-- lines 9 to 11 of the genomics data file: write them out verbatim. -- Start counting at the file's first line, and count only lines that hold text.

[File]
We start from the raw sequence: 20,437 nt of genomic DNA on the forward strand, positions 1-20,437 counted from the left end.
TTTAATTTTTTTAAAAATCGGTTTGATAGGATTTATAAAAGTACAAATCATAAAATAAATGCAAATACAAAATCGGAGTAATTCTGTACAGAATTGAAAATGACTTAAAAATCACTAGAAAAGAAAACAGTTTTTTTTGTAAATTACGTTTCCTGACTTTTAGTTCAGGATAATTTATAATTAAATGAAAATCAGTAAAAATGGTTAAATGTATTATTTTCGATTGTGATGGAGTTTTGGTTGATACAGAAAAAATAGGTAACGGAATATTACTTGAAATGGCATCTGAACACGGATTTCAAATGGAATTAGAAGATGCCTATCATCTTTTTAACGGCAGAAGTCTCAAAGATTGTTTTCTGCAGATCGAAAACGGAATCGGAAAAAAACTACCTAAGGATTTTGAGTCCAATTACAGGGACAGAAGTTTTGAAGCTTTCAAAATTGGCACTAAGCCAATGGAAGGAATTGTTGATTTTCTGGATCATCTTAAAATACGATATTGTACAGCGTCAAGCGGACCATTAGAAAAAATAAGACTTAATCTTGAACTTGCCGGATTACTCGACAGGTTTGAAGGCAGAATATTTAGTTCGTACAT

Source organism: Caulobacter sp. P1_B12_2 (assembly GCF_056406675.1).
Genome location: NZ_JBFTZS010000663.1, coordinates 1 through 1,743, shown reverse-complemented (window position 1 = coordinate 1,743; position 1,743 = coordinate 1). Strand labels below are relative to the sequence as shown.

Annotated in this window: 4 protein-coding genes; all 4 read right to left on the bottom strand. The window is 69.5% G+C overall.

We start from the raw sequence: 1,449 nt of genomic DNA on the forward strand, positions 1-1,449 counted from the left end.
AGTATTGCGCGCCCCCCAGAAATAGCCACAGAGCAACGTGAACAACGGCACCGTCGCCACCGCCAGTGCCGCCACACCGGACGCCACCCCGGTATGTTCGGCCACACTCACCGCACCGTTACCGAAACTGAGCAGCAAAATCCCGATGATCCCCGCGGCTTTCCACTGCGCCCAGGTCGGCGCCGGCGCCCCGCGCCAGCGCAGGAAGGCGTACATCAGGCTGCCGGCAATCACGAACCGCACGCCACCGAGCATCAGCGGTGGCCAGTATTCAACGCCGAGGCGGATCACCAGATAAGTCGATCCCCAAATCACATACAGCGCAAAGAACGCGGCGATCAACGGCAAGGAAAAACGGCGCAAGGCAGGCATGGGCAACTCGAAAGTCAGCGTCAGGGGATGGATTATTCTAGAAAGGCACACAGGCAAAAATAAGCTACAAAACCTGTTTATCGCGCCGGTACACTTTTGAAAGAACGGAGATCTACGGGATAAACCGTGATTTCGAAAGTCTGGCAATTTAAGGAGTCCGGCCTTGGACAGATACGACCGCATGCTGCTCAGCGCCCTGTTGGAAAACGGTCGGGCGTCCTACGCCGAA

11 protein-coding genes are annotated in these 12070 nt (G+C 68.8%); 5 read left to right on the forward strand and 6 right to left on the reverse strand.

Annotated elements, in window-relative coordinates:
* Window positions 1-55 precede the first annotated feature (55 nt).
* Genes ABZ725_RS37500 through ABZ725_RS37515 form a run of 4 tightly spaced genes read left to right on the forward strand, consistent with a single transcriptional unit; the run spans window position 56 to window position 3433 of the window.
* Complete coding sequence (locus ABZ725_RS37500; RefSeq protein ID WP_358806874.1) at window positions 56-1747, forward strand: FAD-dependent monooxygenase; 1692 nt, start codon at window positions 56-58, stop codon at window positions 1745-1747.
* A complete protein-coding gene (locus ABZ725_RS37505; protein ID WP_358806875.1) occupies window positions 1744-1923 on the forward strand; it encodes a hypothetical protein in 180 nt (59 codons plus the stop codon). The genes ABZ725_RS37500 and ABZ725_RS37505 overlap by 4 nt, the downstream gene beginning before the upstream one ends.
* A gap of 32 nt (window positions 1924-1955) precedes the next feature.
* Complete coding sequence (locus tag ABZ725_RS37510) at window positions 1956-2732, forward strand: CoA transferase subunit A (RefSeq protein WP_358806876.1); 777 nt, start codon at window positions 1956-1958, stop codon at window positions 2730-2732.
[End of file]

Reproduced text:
Annotated elements, in window-relative coordinates:
* Window positions 1-55 precede the first annotated feature (55 nt).
* Genes ABZ725_RS37500 through ABZ725_RS37515 form a run of 4 tightly spaced genes read left to right on the forward strand, consistent with a single transcriptional unit; the run spans window position 56 to window position 3433 of the window.